Dyster's Favorite Law Firm Behind Oishei "Gift"
By Mike Hudson
It seems there's more to the Oishei matching grant offer to help the NACC than meets the eye, and it may not be as charitable and philanthropic as it seems on its face when all the facts come to light.
The Niagara Falls Reporter has found a financial connection between the Oishei Foundation and the Dyster Administration that may go a long way to explain the foundation's interest in boosting the mayor's efforts to fund the NACC in the face of City Council opposition.
It turns out that the chairman of the board of Oishei, James M. Wadsworth, is also a partner in the Buffalo law firm of Hodgson Russ which gets all outside legal counsel work for the City of Niagara Falls, a fact not previously reported in any local media.
Dyster has hired Hodgson Russ so often that the firm has billed the city as much as $500,000 since Dyster began using them in lieu of the city's law department in 2009. They billed the city $149,588 in 2009 alone.
In fact there is a running joke inside City Hall, we're told, and it goes like this: "Every time a lawsuit is filed against the city, another Hodgson Russ lawyer gets his wings."
It fuels suspicion in some quarters, including ours, that now the firm's chairman seems to be returning the favor by trying to channel public tax money towards the mayor's favorite charity and making Dyster's opponents on the council look bad in the bargain.
It was Oishei President Robert Gioia who stepped up to the podium in the City Hall chambers and made an offer to provide up to $15,000 in matching funding for the NACC if the council would kick in a like amount. But it was Wadsworth - Gioia's boss at Oishei - who was directing the political theater.
Neither the council nor the public was made aware of Wadsworth or the Hodgson Russ connection or why Oishei was taking such a sudden interest in the NACC. Local newspapers were critical of the council for turning down the deal.
Dyster was instrumental in the creation of the NACC, has funneled hundreds of thousands of public dollars to it over the years and his father, Dr. Melvin Dyster, sits on the NACC board of directors.
The NACC's main fund-raising event - the Art of Beer festival - is supported by Dyster and sponsored by the mayor's Tonawanda-based craft brewing business, which in turn benefits directly from the media attention to craft brewing generated by the event.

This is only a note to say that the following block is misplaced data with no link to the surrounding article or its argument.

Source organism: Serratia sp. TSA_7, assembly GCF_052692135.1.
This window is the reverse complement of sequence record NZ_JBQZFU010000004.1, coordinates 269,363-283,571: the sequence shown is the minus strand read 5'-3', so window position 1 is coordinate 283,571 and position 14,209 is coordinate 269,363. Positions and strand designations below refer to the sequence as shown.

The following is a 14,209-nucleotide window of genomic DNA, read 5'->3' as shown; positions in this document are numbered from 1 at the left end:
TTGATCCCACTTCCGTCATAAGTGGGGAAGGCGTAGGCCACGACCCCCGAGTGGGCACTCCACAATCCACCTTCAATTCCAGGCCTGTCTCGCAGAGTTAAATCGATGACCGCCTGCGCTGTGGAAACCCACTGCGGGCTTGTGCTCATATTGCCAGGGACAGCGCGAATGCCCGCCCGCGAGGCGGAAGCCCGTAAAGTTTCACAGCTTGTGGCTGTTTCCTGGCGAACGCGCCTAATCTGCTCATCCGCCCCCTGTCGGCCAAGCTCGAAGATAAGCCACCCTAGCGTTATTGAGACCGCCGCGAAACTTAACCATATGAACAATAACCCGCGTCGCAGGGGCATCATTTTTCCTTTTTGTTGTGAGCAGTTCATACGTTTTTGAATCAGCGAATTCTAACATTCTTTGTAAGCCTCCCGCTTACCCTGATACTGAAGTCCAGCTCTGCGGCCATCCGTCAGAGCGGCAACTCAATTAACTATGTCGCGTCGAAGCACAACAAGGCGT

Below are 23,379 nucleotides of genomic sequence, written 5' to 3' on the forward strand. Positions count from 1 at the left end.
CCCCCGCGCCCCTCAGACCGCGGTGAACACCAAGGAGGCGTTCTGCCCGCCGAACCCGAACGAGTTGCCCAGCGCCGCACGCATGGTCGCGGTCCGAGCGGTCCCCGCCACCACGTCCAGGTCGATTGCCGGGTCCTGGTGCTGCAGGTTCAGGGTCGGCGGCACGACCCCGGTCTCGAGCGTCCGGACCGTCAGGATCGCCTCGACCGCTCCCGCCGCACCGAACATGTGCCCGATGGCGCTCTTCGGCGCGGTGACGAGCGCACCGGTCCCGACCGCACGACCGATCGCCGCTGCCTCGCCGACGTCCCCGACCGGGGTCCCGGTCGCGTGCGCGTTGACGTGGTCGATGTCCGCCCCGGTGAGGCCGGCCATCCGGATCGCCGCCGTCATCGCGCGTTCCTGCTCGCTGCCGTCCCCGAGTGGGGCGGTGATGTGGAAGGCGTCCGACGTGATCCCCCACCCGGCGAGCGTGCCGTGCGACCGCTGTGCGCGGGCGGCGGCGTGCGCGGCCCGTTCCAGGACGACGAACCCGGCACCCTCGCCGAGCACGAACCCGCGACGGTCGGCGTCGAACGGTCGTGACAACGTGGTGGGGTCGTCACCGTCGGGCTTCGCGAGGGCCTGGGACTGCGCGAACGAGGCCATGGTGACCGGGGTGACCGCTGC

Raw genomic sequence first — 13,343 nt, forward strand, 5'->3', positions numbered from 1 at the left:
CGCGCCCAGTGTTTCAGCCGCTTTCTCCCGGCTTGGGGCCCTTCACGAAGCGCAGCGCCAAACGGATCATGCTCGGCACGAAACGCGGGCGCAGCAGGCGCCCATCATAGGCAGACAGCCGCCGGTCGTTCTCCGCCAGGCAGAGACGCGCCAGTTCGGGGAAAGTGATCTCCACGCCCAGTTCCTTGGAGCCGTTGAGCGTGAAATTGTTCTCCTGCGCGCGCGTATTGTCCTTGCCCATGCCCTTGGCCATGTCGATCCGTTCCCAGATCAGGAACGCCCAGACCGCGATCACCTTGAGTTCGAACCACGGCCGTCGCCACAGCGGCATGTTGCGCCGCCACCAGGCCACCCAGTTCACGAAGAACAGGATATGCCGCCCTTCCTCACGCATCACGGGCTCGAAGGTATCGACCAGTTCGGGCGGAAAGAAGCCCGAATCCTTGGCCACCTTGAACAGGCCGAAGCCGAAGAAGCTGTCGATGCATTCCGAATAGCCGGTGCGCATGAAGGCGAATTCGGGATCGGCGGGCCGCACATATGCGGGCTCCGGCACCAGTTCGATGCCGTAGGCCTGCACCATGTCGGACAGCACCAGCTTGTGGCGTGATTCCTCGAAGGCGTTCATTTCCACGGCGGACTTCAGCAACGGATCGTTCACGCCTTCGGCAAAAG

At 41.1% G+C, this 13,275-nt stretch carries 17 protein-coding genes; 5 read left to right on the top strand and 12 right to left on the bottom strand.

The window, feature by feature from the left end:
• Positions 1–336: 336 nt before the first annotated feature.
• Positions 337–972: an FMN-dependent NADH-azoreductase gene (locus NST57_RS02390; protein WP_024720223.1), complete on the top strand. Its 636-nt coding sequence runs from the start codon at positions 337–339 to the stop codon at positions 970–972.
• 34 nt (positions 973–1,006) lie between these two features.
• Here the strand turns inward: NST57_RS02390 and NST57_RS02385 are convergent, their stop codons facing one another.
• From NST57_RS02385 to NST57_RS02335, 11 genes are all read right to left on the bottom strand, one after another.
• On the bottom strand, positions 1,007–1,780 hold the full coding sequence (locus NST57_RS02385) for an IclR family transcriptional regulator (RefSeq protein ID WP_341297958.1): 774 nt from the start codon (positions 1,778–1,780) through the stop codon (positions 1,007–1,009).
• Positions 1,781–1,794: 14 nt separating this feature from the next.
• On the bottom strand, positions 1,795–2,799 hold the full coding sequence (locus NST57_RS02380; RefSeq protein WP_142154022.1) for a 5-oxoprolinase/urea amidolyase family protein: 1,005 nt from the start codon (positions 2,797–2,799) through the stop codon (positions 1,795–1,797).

Make no mistake, Dyster and his supporters use the NACC as a base of political operations in the city. And the NACC-Oishei-Hodgson Russ connection is political cronyism-and possibly more-- at its worst.
Mayor Dyster has hired the Hodgson Russ firm repeatedly at taxpayer expense to handle all manner of problems that arguably could and should be handled by the lawyers in the city's own paid legal team.
Hodgson Russ has represented the city in the lawsuit with Man O' Trees concerning Lewiston Road; the legal appeal of two city employees challenging the city's residency law; the defense of the city for a planned lawsuit by Clarence Bradley; the lawsuit brought by One Niagara for illegally interfering with the owner's right to develop the property; the lawsuit for money owed by the city to the Resetarits Company in relation to the Underground Railroad Interpretive Center and other legal matters.
For years we have been puzzled as to why Dyster never seemed to fear lawsuits. In fact, he has often appeared to go out of his way to attract lawsuits. His rather strange pro-litigation attitude is easier to understand when it becomes clear that legal troubles for Dyster and the city translate into lucrative paydays for his good friends at Hodgson Russ.
So here's the picture: Dyster hires Hodgson Russ exclusively to do the city's legal work; Dyster uses his relationship with Hodgson Russ partner and Oishei Chairman Wadsworth to have Oishei President Robert Gioia sent on a personal mission to the City Council chambers in an attempt to shame and embarrass the council majority who are political opponents of the mayor and to help political supporters at the NACC.
The council refused the Oishei fund-raising challenge but they paid a price in criticism leveled at them by the media. Critics of the council majority claimed that council members were both unappreciative of the offer and needlessly paranoid as to their concerns of influence peddling and political improprieties.
Ironically, it turns out they didn't even know how bad the situation was.
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